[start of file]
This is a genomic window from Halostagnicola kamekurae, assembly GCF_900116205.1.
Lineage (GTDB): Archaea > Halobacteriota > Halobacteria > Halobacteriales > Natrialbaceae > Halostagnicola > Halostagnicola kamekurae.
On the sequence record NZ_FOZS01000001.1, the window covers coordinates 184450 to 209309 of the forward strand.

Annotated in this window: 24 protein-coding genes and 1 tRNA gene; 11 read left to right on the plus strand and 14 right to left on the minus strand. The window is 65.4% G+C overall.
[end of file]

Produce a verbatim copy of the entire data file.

This is a genomic window from Halostagnicola kamekurae, assembly GCF_900116205.1.
Lineage (GTDB): Archaea > Halobacteriota > Halobacteria > Halobacteriales > Natrialbaceae > Halostagnicola > Halostagnicola kamekurae.
On the sequence record NZ_FOZS01000001.1, the window covers coordinates 184450 to 209309 of the forward strand.

Annotated in this window: 24 protein-coding genes and 1 tRNA gene; 11 read left to right on the plus strand and 14 right to left on the minus strand. The window is 65.4% G+C overall.